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Early abolition

The abolition movement sought to end the practice of slavery in the United States. 


  • Abolitionism was a social reform effort to abolish slavery in the United States. It started in the mid-eighteenth century and lasted until 1865, when slavery was officially outlawed after the passage of the Thirteenth Amendment to the Constitution.
  • The movement evolved from religious roots to become a political effort that at times erupted into violence.
  • Though most abolitionists were white, devoutly religious men and women, some of the most powerful and influential members of the movement were African American women and men who escaped from bondage.

Origins of the abolition movement

Opposition to slavery started as a moral and religious movement centered on the belief that everyone was equal in the eyes of God. Not confined to a single church, early antislavery sentiment was common among Mennonites, Quakers, Presbyterians, Baptists, Amish, and other practitioners of Protestant denominations. From its religious roots in the eighteenth century, abolitionist sentiment, or the belief slavery should be completely eradicated, evolved into the formation of antislavery societies in the early nineteenth century. These societies aimed to raise awareness about the moral evils of slavery. The moral character of the abolitionist appeals were a common rhetorical feature of the Second Great Awakening, a bubbling social movement of the first half of the nineteenth century.
The colonization movement, an early effort of the abolition movement, sought to free enslaved people and send them back to Africa. This was viewed by antislavery activists as a compromise with a deeply racist white society that they believed would never accept black equality. The American Colonization Society, founded in 1817, set up a colony on the west coast of Africa in 1822, called Monrovia, in present-day Liberia. By 1860, nearly 12,000 African Americans had returned to Africa. But the colonization project met with hostility from white Southern slaveholders who were adamantly opposed to freeing their slaves. Moreover, some abolitionists opposed the colonization movement, viewing it as unjust to remove African Americans from the land of their birth.

Abolitionism in black and white

The Missouri Compromise of 1820, which allowed Missouri to enter the Union as a slave state, ignited antislavery sentiment in the North. The abolitionist movement, which gathered steam in the years after the compromise, was centered in New England and many prominent leaders of the movement were white, upper-middle-class social reformers and clergy members. 1
William Lloyd Garrison, a journalist from Massachusetts, was one of the most radical and influential abolitionists. In 1831, he founded the abolitionist newspaper The Liberator, which advocated for the immediate emancipation of all enslaved men and women. In the first issue of The Liberator, Garrison published an open letter, “To the Public,” which called for the “immediate enfranchisement of our slave population." Garrison was also one of the most radical members of the American Anti-Slavery Society, AAS, a national organization established in 1833. The AAS was highly effective at igniting moral outrage over the institution of slavery, but ultimately, the organization was impeded by disagreements between members over the position of women and tactical uses of violence within the antislavery movement.2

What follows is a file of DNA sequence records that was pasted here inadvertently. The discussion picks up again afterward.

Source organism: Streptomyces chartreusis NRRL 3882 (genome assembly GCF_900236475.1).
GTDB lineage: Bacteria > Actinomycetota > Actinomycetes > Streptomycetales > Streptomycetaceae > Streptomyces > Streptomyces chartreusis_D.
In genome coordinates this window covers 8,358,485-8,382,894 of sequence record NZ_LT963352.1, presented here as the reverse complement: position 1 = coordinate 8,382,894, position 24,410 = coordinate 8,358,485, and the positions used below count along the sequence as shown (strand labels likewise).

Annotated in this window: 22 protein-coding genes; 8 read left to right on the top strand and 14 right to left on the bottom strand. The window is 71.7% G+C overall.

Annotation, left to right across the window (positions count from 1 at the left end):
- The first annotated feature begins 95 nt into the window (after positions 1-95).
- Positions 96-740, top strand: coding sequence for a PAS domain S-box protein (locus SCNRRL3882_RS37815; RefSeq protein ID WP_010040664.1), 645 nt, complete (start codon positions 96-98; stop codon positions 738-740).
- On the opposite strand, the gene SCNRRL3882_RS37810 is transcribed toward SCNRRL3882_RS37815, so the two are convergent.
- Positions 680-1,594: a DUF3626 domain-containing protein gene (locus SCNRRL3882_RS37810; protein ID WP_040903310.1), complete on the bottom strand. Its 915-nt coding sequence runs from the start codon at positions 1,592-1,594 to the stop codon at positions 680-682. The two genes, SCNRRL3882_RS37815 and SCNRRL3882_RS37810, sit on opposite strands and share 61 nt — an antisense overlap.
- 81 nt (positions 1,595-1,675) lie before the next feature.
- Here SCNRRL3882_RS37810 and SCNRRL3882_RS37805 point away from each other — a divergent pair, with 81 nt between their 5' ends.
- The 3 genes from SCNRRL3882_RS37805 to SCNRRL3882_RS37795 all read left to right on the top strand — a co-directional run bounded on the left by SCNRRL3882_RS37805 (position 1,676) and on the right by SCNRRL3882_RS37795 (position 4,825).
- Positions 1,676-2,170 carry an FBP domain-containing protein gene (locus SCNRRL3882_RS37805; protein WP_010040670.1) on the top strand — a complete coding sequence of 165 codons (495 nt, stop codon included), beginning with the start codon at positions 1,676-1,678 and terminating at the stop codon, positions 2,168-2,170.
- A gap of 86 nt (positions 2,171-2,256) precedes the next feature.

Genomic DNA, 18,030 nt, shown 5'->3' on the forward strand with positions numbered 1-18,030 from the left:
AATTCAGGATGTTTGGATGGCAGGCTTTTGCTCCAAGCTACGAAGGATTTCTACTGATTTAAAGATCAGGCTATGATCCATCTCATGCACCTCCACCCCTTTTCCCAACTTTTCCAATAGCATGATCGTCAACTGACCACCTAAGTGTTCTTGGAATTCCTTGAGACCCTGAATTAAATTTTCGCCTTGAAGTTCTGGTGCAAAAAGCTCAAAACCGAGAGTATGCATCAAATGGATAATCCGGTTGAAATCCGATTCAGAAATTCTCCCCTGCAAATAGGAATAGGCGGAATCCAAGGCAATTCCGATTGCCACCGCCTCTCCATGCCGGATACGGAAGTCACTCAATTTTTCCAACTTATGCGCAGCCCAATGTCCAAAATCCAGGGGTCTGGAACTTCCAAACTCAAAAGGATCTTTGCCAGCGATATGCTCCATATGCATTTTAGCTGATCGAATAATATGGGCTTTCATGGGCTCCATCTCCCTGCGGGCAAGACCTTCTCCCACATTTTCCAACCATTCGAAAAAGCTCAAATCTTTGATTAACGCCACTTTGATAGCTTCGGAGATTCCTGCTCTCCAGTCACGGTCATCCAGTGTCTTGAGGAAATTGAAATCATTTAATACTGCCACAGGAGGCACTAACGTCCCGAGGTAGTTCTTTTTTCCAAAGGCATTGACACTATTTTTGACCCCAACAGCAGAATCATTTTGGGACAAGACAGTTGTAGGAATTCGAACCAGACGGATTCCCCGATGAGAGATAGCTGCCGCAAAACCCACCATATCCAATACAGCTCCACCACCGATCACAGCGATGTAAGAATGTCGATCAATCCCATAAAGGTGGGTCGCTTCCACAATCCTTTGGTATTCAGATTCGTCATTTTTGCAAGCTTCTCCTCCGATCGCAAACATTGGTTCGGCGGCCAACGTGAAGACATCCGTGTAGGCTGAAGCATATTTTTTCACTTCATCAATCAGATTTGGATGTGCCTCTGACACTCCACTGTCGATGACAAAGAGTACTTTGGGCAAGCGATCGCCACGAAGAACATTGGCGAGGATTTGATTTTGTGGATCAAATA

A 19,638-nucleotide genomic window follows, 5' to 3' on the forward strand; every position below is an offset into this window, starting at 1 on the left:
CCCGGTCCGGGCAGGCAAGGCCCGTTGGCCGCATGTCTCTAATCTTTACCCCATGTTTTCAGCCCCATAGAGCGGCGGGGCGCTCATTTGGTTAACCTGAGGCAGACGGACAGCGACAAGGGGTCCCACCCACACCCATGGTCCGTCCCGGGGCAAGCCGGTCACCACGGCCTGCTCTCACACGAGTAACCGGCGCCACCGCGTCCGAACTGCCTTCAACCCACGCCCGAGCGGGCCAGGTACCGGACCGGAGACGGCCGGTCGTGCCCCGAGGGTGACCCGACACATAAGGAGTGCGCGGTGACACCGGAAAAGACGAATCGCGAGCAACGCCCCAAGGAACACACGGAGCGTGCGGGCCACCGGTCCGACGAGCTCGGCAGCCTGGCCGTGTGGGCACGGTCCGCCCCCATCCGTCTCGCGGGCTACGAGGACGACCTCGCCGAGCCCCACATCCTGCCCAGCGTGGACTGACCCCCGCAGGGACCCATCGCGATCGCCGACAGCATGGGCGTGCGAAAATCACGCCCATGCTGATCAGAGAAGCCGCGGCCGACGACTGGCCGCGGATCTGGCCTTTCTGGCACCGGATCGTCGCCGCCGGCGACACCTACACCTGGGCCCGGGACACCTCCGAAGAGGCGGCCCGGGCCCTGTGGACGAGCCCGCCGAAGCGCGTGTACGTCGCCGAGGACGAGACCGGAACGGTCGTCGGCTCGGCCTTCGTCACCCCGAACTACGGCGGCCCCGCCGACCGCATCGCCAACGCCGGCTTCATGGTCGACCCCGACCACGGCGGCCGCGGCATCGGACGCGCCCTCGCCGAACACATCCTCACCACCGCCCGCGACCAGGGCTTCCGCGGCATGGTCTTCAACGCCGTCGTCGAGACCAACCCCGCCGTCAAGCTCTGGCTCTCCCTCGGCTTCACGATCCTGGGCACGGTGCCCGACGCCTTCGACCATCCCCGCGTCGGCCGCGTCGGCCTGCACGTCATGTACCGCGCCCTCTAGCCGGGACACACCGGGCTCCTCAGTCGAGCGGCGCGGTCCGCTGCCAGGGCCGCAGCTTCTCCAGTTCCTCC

Nathaniel Jocelyn; portrait of William Lloyd Garrison, editor of The Liberator, the leading abolitionist newspaper of the early republic; 1833. Image credit: Wikimedia Commons
Many Americans reacted negatively to seeing women so active in the public sphere. This propelled the question of a woman’s proper role in society to the forefront of political debate; the Grimké sisters then became instrumental in a related social cause, the early women’s rights movement . Lydia Maria Child, an abolitionist and feminist, observed, “The comparison between women and the colored race is striking . . . both have been kept in subjection by physical force.” Other women who would become prominent in the women’s rights movement, including Elizabeth Cady Stanton, Lucy Stone, and Susan B. Anthony, agreed. 3
Free northern African Americans, as well as those who had escaped enslavement, played a vital role in the movement by virtue of their firsthand experience of slavery. In 1845, Frederick Douglass—who had escaped slavery himself—published his memoir, Narrative of the Life of Frederick Douglass, an American Slave, one of the most influential memoirs of an enslaved person in US history. Douglass was a tireless advocate for the abolition of slavery and was also a strong supporter of the early women's rights movement.4
Portrait of Frederick Douglass from the frontispiece of his autobiography My Bondage and My Freedom, 1855. Image credit: Wikimedia Commons

Increasing sectional division over slavery

In 1850, Congress passed the Fugitive Slave Act, which legally required Americans to return any African American who had escaped enslavement to his or her owner. It was a major victory for the slaveholding South and directly inspired social reformer and abolition activist Harriet Beecher Stowe to pen the novel Uncle Tom’s Cabin, which quickly became a bestseller and fueled the antislavery cause across the nation. Abolitionism would soon become more radical in response to the political developments and rising sectional tension of the 1850s.

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